Because it is easier to draw something you can reference, than pull reference out of your head. This is why most artists have reference even working with drawing from imagination. Sometimes you can pull an idea to fruition, and a lot of times you may need help getting there.

    Life drawing helps combine things and using your artist's mind you work with a vision you have.

    There is no shame in using reference and it's encouraged that you take your own, or have it from a professional who makes a living on making reference pictures for artists (it's a win win and recognizes the functions of photographers as well as illustrators).

    Reply With Quote Reply With Quote  

  3. The Following 10 Users Say Thank You to Arshes Nei For This Useful Post:


  4. #3
    Join Date
    Jul 2006
    Location
    Australia
    Posts
    1,317
    Thanks
    855
    Thanked 473 Times in 405 Posts
    Follows
    0
    Following
    0
    imo Life drawing classes and studies are there to develop and refine your skills. But when it comes to imagination pieces, I think, that's where your philosophy and spiritual energy come in.
    Your focus, your stories, your story telling techniques along with the skills that you've learned.

    In a commercial sense, like as a concept artist, you're working under a guideline just like the other artists in the group.
    In personal and or commission pieces, your essentially creating a moody piece. With focuses on what you deem important.
    I personally like pieces that nicely lit. Whether it be architecture or characters, the light will always grab my retina.


    Random thoughts -
    - I can look at a thousand different portrait pieces and the only ones that will stick to me are the ones with a deeper story behind it.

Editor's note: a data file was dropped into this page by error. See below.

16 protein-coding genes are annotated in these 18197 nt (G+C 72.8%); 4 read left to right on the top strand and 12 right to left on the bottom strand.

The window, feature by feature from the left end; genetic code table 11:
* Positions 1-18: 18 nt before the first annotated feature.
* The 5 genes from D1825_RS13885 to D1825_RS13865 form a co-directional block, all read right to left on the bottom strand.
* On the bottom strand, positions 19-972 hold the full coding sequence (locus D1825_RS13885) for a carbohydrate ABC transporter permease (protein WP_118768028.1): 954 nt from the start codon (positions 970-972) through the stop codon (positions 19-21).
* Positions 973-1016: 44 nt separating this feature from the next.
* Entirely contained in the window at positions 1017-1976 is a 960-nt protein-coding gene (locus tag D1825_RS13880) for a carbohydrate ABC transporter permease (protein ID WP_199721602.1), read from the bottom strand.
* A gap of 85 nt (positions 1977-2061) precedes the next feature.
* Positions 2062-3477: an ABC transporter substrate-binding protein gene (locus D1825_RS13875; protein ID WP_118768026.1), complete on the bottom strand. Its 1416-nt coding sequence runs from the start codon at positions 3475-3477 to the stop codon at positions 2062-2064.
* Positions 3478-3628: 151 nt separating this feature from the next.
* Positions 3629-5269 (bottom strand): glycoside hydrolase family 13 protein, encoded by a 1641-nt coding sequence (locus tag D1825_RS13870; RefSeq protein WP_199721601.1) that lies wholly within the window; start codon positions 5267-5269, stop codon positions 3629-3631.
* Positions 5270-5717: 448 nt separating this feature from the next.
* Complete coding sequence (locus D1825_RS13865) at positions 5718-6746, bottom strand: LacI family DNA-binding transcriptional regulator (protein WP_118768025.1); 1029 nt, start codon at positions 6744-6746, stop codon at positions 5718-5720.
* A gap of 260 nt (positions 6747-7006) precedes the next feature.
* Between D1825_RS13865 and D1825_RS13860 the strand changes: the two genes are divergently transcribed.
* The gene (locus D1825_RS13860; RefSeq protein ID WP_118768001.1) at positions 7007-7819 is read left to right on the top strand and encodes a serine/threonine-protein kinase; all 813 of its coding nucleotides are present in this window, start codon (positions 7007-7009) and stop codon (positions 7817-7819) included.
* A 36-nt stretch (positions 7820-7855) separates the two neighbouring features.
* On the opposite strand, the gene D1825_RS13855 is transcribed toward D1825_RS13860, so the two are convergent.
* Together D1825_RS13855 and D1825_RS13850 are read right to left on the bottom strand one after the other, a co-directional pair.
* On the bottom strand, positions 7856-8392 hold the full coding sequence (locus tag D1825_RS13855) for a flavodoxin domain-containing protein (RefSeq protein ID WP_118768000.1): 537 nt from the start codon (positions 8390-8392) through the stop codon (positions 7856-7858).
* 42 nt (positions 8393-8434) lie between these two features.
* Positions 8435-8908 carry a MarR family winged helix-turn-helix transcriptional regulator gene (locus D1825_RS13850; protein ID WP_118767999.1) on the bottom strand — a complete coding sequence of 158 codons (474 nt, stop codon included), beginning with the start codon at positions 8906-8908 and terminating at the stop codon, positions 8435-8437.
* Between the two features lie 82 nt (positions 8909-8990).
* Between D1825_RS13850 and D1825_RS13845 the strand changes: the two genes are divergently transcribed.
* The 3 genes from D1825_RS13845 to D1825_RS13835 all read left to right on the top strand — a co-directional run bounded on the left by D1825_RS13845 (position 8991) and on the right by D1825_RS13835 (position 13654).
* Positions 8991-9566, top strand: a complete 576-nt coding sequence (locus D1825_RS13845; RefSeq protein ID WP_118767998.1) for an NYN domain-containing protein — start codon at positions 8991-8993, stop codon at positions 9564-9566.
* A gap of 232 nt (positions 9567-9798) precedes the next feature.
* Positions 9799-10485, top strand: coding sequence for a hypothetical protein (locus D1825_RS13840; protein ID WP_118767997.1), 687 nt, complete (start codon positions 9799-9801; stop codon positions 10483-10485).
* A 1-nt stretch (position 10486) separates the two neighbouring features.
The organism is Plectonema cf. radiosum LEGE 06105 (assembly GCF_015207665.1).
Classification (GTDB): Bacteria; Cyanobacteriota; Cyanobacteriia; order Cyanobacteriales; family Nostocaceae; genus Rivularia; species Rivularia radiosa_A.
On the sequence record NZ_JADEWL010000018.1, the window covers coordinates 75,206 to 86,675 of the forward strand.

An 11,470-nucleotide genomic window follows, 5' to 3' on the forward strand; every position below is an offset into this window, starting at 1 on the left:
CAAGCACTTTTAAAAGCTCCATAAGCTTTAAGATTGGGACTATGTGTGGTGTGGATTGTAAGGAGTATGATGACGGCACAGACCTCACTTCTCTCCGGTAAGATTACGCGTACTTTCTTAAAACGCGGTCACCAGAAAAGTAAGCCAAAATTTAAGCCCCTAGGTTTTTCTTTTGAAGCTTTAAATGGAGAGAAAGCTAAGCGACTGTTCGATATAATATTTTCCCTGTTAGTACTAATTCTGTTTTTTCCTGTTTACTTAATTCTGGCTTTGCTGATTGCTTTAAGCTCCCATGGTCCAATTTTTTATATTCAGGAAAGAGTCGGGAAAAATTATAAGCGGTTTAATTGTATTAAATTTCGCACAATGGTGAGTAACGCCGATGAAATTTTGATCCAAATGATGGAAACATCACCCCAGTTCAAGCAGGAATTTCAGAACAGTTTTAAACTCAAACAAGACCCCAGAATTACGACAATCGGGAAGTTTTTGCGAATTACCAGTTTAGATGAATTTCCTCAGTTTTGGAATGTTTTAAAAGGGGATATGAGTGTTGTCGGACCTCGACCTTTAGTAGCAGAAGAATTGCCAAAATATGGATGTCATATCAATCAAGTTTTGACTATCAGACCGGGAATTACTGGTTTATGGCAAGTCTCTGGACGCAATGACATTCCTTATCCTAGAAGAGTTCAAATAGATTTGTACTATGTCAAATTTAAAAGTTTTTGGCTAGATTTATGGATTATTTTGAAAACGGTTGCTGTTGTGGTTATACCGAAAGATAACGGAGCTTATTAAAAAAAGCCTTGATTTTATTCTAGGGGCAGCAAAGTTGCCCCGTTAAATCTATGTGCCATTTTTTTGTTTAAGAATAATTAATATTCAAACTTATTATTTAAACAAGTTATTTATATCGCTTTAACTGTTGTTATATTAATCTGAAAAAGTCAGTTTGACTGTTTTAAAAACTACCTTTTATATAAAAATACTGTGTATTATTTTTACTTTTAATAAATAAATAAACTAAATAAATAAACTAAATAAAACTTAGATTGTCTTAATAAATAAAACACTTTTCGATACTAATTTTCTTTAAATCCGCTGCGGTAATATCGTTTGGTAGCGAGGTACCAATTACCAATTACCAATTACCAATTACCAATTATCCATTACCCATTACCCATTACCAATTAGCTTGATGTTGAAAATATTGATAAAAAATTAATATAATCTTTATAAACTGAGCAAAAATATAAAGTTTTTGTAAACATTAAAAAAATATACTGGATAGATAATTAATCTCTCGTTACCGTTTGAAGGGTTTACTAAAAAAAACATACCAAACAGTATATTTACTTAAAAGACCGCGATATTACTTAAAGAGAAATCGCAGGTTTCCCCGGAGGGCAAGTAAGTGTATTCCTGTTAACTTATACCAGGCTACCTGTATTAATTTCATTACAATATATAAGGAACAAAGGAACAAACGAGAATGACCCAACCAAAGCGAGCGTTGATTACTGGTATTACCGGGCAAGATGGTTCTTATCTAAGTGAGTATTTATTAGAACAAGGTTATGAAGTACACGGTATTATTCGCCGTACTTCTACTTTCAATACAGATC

- some sketches say more than an over rendered piece of the same subject/theme.


    Random answer I know, but there's got to be a distinction somewhere.

    Reply With Quote Reply With Quote  

  5. #4
    Elwell's Avatar
    Elwell is offline Sticks Like Grim Death Level 17 Gladiator: Spartacus' Dimachaeri
    Join Date
    May 2003
    Location
    Hudson River valley, NY
    Posts
    16,212
    Thanks
    4,879
    Thanked 16,666 Times in 5,020 Posts
    Follows
    0
    Following
    0
    Quote Originally Posted by Cranberry View Post
    Perhaps I should start the stuff from imagination differently and, for example, first collect reference and merge it together (by drawing) to end up with the idea I have in my head? Reference for the pose combined with reference for the props on the character etc for example...
    Almost. First you draw from your head (quick concept/composition thumbnails). Then you collect /create the reference you need to correct the mistakes and fill in the gaps. Then you redraw.


    Tristan Elwell
    **Finished Work Thread **Process Thread **Edges Tutorial

    Crash Course for Artists, Illustrators, and Cartoonists, NYC, the 2013 Edition!

    "Work is more fun than fun."
    -John Cale

    "Art is supposed to punch you in the brain, and it's supposed to stay punched."
    -Marc Maron
    Reply With Quote Reply With Quote  

  6. The Following 13 Users Say Thank You to Elwell For This Useful Post:

    + Show/Hide list of the thanked


  7. #5
    Join Date
    Jan 2011